ACRA affirms A-(RU) to the Ryazan Region, outlook Stable

The credit rating of the Ryazan Region (hereinafter, the Region) is based on the Region’s moderate debt load, high share of capital expenses, and moderate socioeconomic development.

The Ryazan Region is part of the Central Federal District. About half of the Region’s population lives in its administrative center, the city of Ryazan. The Region’s GRP is close to 0.5% of the total GRP of all Russian regions. Nearly 0.8% of the country’s population lives in the Region.

Key rating assessment factors

Diversified economy and relatively low level of unemployment. The level of diversification of the regional economy is quite high. ACRA assesses that the public sector, which is the largest sector of the economy, accounts for around 18% of the regional budget’s tax revenues. In the structure of products shipped in 2018–2019, the share of petroleum products produced amounted to 15%. The stable industry structure of tax revenues and low concentration on volatile sectors of the economy means that the Region is comparatively resilient to negative economic events. However, in the current situation, there are no prospects for economic growth that could have a positive effect on the Region’s financial profile.

In 2016–2019, the averaged1 salary exceeded the average subsistence minimum by almost 3x, while unemployment was below the national average. Average GRP per capita growth in the Region in 2017–2018 was lower than the growth of the national average.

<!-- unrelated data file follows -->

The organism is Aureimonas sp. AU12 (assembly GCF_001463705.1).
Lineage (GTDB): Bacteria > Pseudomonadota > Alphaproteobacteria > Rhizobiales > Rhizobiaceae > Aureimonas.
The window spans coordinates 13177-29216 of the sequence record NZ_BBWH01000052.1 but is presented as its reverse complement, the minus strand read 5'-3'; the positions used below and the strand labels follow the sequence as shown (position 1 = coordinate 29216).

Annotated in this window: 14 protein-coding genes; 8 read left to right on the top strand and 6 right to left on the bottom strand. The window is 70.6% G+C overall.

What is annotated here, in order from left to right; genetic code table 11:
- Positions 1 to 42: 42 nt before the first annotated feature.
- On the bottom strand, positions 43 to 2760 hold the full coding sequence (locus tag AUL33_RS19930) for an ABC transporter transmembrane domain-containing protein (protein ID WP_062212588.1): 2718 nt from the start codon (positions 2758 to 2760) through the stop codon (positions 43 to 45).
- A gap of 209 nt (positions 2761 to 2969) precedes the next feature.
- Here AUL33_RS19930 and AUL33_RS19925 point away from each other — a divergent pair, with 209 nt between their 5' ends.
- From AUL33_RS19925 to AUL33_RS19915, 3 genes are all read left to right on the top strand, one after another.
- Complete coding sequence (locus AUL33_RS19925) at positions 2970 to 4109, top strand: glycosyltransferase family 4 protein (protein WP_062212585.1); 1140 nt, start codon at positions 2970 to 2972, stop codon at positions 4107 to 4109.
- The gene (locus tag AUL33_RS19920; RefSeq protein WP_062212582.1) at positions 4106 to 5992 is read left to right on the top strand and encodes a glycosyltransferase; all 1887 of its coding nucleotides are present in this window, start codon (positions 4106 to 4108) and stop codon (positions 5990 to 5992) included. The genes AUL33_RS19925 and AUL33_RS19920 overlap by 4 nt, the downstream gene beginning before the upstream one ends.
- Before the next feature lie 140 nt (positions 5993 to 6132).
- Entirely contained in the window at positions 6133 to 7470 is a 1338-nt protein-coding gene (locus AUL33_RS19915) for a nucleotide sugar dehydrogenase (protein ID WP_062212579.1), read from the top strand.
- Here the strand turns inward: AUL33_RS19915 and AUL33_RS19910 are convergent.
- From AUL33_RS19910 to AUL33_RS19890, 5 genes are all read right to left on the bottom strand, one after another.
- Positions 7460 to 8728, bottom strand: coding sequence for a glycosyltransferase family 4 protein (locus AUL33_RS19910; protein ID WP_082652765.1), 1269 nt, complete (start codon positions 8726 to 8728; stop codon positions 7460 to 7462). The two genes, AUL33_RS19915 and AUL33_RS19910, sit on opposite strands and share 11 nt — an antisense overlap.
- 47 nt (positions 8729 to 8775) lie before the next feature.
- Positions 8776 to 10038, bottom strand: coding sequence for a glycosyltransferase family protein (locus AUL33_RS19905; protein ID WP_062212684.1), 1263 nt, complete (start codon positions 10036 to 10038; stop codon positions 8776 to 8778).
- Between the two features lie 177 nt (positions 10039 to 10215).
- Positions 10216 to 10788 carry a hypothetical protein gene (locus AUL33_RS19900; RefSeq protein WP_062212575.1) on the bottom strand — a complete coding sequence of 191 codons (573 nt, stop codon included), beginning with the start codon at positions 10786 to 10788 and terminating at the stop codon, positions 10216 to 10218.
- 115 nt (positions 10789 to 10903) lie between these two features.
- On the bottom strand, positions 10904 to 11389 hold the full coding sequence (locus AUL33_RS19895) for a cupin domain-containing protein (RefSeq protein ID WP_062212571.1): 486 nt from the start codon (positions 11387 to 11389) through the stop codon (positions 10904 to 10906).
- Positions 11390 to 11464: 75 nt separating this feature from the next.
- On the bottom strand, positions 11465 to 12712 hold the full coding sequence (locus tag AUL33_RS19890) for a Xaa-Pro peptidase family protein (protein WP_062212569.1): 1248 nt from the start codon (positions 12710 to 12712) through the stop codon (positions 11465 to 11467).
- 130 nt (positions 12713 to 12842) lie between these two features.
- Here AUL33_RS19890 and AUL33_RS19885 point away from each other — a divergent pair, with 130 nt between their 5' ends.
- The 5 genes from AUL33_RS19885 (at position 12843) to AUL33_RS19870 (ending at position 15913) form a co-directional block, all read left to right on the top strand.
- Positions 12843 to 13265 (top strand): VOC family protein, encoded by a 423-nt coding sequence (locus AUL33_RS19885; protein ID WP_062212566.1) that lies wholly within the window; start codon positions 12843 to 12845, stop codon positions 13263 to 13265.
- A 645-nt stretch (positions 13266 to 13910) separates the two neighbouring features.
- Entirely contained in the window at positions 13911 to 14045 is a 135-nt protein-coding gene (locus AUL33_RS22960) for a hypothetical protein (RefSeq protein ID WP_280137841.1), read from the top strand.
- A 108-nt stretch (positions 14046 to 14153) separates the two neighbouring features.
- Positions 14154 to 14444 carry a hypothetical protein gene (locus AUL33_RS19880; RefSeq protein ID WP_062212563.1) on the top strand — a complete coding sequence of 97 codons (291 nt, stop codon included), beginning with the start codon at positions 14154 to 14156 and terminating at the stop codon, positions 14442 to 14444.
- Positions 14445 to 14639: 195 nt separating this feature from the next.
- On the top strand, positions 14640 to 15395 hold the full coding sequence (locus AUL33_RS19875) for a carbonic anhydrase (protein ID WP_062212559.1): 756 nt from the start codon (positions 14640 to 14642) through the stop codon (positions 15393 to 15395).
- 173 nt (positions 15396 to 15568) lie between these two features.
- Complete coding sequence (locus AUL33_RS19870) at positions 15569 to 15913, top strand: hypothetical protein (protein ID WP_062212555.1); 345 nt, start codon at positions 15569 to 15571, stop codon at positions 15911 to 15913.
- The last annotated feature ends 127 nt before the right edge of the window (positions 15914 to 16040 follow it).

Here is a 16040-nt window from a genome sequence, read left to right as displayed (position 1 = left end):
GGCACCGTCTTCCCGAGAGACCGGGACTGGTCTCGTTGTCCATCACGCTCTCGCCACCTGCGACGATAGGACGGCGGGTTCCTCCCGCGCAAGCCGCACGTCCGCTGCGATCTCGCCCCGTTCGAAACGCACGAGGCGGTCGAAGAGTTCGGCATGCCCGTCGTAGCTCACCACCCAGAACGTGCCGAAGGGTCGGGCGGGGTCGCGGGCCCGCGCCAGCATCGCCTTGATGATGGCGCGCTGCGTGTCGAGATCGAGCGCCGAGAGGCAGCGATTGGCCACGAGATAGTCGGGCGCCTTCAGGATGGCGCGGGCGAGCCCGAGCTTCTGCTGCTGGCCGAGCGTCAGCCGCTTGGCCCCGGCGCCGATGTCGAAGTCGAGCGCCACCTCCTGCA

1 Hereinafter, averages are calculated according to the Methodology for Credit Ratings Assignment to Regional and Municipal Authorities of the Russian Federation.

Half of capital expenses are financed by transfers from the federal budget. The regional budget has a sufficient share of internal revenues in total income (excluding subventions). The averaged value should be 74% for 2017–2021, while the averaged share of capital expenses in total expenses (excluding subventions) should equal 23%. On average, the Region finances half of its capital expenses using transfers from the federal budget and the remainder using internal revenues.

The averaged ratio of balance of current operations to current income for the analyzed period should be 10%, which indicates that operating income in sufficient to cover current expenses. In 2016–2019, the modified budget deficit (MBD) indicator was positive, however it has been decreasing since 2018 and will be negative in 2020. The averaged ratio of MBD to current income is also falling. In 2020, this figure will stand at -2%, which indicates the increased possibility of increased debt and lower balances in budget accounts.

For 6M 2020, revenues on income tax decreased by 1%, total income tax 9%, and property tax by 16% (compared to the same period in 2019). ACRA believes that the Region’s tax and non-tax revenues (TNTR) may decrease by 5% in 2020 year-on-year. However, the Region’s total revenues will remain at 2019 levels due to transfers.

Stable debt load and moderate refinancing risk. At the end of 2019, the Region’s debt to operating income ratio stood at 43%. According to ACRA, this ratio will not change significantly in 2020, despite the projected budget deficit. The deficit will be financed using balances formed at the end of the year, as well as debt financing (mostly bond placements).